Rabbi Akiva's philosophy was different.

Basing his life on his oft-repeated saying, `All creatures found in the sea are tahor, excluding the sea dog' (Keilim 17:13) Rav Bartenura explains: The sea dog exists in water, yet when threatened with capture it escapes to the dry land. Rabbi Akiva was imparting the following message to Papus: One who runs away from his lifeline displays unclean attributes! A tahor creature does not run away from water! Rather, it descends even deeper into the sea! A Jew wishing to escape his tzoros must plunge even deeper into the ocean — into the yam HaTalmud! One who attempts to be equal to the gentile in order to escape, and thus runs in the opposite direction of his natural lifeline, displays unclean attributes. Tumah! Such behavior will be liable to cut him off in short order from This World.

In our long history of Klal Yisroel among the Nations, those that promoted the idea of equality and brotherhood for all soon fell upon their faces. A few short months ago, the dream of a Jewish Socialist Party arose. Those that imprinted their flag with this equality and brotherhood have rapidly shown us that this ideology is false, full of fallacies, and always contrary to what the Jew should be. We have demonstrated over and over again, that the only salvation Klal Yisroel has is through Torah. "Ki heim chayeinu, ve'orech yomeinu, uvohem nehegeh yomom voloyloh."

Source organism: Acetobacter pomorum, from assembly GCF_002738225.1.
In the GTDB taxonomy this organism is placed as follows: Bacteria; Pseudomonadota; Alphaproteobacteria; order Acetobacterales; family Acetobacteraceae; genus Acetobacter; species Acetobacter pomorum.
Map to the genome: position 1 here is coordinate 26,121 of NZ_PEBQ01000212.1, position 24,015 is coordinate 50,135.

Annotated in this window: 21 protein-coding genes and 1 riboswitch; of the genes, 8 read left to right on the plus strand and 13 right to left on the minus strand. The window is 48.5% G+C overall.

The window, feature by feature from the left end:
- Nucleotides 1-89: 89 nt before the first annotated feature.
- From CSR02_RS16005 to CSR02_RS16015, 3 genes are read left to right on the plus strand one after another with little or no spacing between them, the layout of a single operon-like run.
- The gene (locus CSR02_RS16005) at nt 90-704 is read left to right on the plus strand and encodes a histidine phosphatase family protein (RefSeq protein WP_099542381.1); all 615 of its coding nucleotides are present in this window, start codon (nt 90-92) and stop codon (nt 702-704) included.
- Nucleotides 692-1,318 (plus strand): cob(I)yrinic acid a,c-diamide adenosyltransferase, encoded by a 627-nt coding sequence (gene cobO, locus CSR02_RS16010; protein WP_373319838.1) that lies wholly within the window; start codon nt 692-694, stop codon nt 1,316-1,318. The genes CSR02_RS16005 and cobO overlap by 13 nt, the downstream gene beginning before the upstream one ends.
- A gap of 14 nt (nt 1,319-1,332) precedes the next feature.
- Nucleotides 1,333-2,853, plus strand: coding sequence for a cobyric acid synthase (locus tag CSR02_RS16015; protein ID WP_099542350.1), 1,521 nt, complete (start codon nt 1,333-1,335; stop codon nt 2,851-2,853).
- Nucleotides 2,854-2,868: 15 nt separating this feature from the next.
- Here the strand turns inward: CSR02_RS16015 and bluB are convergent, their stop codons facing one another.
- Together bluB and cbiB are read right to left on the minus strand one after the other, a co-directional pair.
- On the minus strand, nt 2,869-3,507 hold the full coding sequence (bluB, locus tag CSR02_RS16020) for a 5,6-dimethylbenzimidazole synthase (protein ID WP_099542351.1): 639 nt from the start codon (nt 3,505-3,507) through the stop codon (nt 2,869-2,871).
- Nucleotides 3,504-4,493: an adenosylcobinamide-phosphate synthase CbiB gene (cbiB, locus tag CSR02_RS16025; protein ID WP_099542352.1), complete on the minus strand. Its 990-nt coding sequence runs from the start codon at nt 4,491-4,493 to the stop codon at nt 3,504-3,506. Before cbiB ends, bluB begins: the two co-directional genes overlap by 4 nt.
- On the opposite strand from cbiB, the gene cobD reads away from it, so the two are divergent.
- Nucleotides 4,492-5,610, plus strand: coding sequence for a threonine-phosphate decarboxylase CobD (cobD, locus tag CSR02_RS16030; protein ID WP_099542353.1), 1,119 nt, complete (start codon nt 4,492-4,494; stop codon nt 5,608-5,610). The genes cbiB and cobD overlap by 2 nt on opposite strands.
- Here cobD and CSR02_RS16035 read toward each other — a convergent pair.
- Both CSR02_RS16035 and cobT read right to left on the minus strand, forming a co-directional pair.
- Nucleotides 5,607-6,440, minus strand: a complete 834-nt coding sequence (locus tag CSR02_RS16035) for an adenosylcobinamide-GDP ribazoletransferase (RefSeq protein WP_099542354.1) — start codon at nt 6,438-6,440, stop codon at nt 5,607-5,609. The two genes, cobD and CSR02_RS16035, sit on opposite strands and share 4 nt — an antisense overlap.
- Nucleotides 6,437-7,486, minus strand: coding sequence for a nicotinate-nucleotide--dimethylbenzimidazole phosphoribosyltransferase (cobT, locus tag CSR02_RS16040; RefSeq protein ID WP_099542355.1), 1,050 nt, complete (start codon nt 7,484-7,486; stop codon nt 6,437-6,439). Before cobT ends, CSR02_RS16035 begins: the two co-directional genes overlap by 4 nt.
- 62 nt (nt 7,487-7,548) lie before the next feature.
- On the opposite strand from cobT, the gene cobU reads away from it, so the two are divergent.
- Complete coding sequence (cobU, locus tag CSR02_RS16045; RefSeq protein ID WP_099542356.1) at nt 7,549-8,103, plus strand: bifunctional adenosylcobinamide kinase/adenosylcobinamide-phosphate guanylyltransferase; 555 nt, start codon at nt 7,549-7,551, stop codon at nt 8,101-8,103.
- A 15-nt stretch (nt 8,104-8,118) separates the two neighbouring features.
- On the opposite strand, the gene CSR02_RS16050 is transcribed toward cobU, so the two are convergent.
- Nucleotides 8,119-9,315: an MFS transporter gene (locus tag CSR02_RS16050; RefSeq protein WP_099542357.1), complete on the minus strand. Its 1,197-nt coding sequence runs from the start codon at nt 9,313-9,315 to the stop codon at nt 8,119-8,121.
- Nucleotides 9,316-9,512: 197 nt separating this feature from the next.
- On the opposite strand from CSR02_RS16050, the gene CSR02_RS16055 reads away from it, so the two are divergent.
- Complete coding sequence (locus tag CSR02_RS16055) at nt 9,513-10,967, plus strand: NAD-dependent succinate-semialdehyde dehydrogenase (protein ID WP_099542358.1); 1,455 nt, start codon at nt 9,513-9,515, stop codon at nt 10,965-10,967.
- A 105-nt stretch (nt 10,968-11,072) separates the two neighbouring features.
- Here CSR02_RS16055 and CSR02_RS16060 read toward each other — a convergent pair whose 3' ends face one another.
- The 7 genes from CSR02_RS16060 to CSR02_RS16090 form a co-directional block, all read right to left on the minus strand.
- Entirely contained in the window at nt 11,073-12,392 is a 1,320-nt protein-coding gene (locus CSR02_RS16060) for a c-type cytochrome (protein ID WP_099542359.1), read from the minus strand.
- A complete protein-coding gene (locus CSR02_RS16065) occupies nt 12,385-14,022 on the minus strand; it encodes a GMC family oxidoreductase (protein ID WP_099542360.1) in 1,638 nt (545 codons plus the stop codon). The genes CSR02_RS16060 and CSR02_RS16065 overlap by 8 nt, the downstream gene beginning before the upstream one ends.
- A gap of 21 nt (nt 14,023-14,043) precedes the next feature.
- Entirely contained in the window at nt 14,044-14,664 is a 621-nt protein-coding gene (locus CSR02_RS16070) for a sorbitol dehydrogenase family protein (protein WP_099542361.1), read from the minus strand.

By learning Daf Yomi we are in essence declaring: "We are the sons of Rabbi Akiva, and we uphold his viewpoint!"

"Ani chomoh, veshodai kamigdolos" (Shir Hashirim 8:10). Rabbi Yochonon said, "Ani chomoh — I am a wall — this is the Torah. "Veshodai kamigdolos" — and my Towers are the talmidei chachomim. The talmidei chachomim who kill themselves to learn Torah are our protective fortress. "Any instrument created to destroy you will not succeed" (Yeshayohu 54:17). No hoax or ruse can pull us away from learning Torah, and no deception can penetrate our Wall of Torah and our yeshiva fortresses. No matter who we are, from which lifestyle we come from. Through learning Daf Yomi each one of us is, in essence, a cheilek of the one-and-only effective protection we possess: Torah.

In Closing

We come to the close of the Eleventh Daf Yomi cycle. We realize that passage of time has not dimmed the bright flame which Daf Yomi initially ignited in the hearts of Klal Yisroel. On the contrary, its newness remains as if this novel idea had just been introduced. With each passing day, the further development of learning intensifies for the lomdim.

It is as if the spirit of Rabbi Meir Shapiro zt"l hovers over every group of people learning Daf Yomi. As the daily shiurim between mincha and ma'ariv take place after a full day's work, Rabbi Meir's lips mumble in his grave. He can never be gone; the Daf Yomi legacy lives on.